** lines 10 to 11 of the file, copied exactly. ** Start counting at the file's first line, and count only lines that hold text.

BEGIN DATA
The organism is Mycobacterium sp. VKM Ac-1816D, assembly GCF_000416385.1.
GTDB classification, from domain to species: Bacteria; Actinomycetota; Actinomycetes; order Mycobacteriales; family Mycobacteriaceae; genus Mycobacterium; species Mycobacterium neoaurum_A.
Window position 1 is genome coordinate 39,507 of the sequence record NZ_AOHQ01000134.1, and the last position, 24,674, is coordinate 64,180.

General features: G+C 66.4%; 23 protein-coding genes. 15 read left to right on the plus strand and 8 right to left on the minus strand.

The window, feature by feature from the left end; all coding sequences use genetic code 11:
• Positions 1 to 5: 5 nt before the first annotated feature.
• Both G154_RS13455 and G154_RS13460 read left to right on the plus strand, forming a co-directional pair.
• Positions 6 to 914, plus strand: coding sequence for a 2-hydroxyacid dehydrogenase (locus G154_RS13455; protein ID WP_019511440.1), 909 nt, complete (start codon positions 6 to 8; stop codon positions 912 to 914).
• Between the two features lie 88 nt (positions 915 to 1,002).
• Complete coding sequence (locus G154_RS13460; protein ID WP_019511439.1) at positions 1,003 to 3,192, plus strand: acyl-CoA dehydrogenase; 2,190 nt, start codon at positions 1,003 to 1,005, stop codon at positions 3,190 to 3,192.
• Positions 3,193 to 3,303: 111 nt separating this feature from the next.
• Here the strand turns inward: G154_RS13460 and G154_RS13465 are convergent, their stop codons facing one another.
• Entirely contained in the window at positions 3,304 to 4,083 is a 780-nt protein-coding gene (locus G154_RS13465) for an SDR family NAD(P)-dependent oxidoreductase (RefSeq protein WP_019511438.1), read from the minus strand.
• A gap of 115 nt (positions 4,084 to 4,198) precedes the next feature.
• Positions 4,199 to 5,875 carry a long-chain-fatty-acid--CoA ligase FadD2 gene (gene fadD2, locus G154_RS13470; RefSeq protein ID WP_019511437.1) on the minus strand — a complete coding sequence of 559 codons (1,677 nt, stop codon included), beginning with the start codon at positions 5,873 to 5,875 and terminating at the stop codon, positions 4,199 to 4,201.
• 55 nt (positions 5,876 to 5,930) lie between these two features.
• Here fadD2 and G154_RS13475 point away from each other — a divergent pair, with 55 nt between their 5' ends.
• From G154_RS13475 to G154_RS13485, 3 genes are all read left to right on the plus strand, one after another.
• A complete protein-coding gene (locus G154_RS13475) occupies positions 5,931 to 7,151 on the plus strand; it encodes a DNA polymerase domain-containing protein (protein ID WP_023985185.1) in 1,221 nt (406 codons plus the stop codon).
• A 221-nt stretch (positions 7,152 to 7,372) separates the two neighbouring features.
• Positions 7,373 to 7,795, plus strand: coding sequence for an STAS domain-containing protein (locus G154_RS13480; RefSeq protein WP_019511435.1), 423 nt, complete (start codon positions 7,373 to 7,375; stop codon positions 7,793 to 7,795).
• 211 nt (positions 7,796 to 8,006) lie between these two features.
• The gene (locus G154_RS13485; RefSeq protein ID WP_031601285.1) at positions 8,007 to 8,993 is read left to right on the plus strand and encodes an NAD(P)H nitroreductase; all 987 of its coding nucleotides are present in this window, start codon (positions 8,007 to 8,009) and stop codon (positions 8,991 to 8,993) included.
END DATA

• Complete coding sequence (locus G154_RS13460; protein ID WP_019511439.1) at positions 1,003 to 3,192, plus strand: acyl-CoA dehydrogenase; 2,190 nt, start codon at positions 1,003 to 1,005, stop codon at positions 3,190 to 3,192.
• Positions 3,193 to 3,303: 111 nt separating this feature from the next.